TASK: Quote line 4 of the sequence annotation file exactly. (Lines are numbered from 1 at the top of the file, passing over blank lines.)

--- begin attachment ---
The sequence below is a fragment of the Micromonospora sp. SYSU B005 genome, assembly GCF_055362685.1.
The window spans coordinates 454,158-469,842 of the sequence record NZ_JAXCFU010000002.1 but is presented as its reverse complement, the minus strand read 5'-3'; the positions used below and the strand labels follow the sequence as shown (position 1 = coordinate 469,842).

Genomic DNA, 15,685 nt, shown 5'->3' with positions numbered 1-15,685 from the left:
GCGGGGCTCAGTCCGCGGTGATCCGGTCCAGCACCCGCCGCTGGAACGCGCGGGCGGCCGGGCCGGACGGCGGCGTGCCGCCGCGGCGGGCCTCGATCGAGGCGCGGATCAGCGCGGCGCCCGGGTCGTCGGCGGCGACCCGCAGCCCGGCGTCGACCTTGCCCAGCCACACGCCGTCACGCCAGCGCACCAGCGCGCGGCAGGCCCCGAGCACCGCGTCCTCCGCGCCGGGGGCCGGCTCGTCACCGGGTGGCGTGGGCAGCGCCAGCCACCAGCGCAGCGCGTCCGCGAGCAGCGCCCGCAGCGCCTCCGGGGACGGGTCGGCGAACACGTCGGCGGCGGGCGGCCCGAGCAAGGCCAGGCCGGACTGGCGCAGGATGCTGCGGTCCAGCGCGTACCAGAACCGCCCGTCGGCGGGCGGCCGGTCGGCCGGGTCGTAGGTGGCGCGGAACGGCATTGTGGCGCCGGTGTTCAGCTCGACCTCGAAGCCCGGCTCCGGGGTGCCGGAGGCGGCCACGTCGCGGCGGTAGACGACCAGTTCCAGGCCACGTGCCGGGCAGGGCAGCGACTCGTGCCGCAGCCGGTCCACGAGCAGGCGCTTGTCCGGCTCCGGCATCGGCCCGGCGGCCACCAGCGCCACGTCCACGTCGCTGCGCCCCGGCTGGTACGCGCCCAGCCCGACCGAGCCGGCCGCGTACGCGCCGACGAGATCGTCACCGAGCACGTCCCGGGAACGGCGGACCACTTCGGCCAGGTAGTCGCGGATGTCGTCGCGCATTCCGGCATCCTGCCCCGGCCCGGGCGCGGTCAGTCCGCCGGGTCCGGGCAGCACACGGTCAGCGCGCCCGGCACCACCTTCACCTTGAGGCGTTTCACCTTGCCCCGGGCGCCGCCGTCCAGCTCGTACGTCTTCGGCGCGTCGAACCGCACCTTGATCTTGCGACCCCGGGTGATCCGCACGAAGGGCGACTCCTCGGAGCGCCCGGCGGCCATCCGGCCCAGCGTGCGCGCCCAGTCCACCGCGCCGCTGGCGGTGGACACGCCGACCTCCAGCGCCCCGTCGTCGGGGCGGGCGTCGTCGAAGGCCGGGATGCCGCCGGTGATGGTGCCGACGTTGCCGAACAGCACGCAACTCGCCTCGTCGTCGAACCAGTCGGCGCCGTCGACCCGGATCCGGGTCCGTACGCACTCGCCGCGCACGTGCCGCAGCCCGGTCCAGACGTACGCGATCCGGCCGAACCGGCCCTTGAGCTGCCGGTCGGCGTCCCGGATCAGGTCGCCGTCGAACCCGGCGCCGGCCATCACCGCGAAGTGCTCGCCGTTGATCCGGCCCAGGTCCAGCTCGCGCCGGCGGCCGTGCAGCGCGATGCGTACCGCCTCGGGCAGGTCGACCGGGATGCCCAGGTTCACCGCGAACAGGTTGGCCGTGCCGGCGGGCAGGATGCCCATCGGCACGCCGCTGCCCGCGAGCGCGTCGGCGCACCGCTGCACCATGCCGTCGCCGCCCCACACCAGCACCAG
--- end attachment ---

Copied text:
GCGGGGCTCAGTCCGCGGTGATCCGGTCCAGCACCCGCCGCTGGAACGCGCGGGCGGCCGGGCCGGACGGCGGCGTGCCGCCGCGGCGGGCCTCGATCGAGGCGCGGATCAGCGCGGCGCCCGGGTCGTCGGCGGCGACCCGCAGCCCGGCGTCGACCTTGCCCAGCCACACGCCGTCACGCCAGCGCACCAGCGCGCGGCAGGCCCCGAGCACCGCGTCCTCCGCGCCGGGGGCCGGCTCGTCACCGGGTGGCGTGGGCAGCGCCAGCCACCAGCGCAGCGCGTCCGCGAGCAGCGCCCGCAGCGCCTCCGGGGACGGGTCGGCGAACACGTCGGCGGCGGGCGGCCCGAGCAAGGCCAGGCCGGACTGGCGCAGGATGCTGCGGTCCAGCGCGTACCAGAACCGCCCGTCGGCGGGCGGCCGGTCGGCCGGGTCGTAGGTGGCGCGGAACGGCATTGTGGCGCCGGTGTTCAGCTCGACCTCGAAGCCCGGCTCCGGGGTGCCGGAGGCGGCCACGTCGCGGCGGTAGACGACCAGTTCCAGGCCACGTGCCGGGCAGGGCAGCGACTCGTGCCGCAGCCGGTCCACGAGCAGGCGCTTGTCCGGCTCCGGCATCGGCCCGGCGGCCACCAGCGCCACGTCCACGTCGCTGCGCCCCGGCTGGTACGCGCCCAGCCCGACCGAGCCGGCCGCGTACGCGCCGACGAGATCGTCACCGAGCACGTCCCGGGAACGGCGGACCACTTCGGCCAGGTAGTCGCGGATGTCGTCGCGCATTCCGGCATCCTGCCCCGGCCCGGGCGCGGTCAGTCCGCCGGGTCCGGGCAGCACACGGTCAGCGCGCCCGGCACCACCTTCACCTTGAGGCGTTTCACCTTGCCCCGGGCGCCGCCGTCCAGCTCGTACGTCTTCGGCGCGTCGAACCGCACCTTGATCTTGCGACCCCGGGTGATCCGCACGAAGGGCGACTCCTCGGAGCGCCCGGCGGCCATCCGGCCCAGCGTGCGCGCCCAGTCCACCGCGCCGCTGGCGGTGGACACGCCGACCTCCAGCGCCCCGTCGTCGGGGCGGGCGTCGTCGAAGGCCGGGATGCCGCCGGTGATGGTGCCGACGTTGCCGAACAGCACGCAACTCGCCTCGTCGTCGAACCAGTCGGCGCCGTCGACCCGGATCCGGGTCCGTACGCACTCGCCGCGCACGTGCCGCAGCCCGGTCCAGACGTACGCGATCCGGCCGAACCGGCCCTTGAGCTGCCGGTCGGCGTCCCGGATCAGGTCGCCGTCGAACCCGGCGCCGGCCATCACCGCGAAGTGCTCGCCGTTGATCCGGCCCAGGTCCAGCTCGCGCCGGCGGCCGTGCAGCGCGATGCGTACCGCCTCGGGCAGGTCGACCGGGATGCCCAGGTTCACCGCGAACAGGTTGGCCGTGCCGGCGGGCAGGATGCCCATCGGCACGCCGCTGCCCGCGAGCGCGTCGGCGCACCGCTGCACCATGCCGTCGCCGCCCCACACCAGCACCAG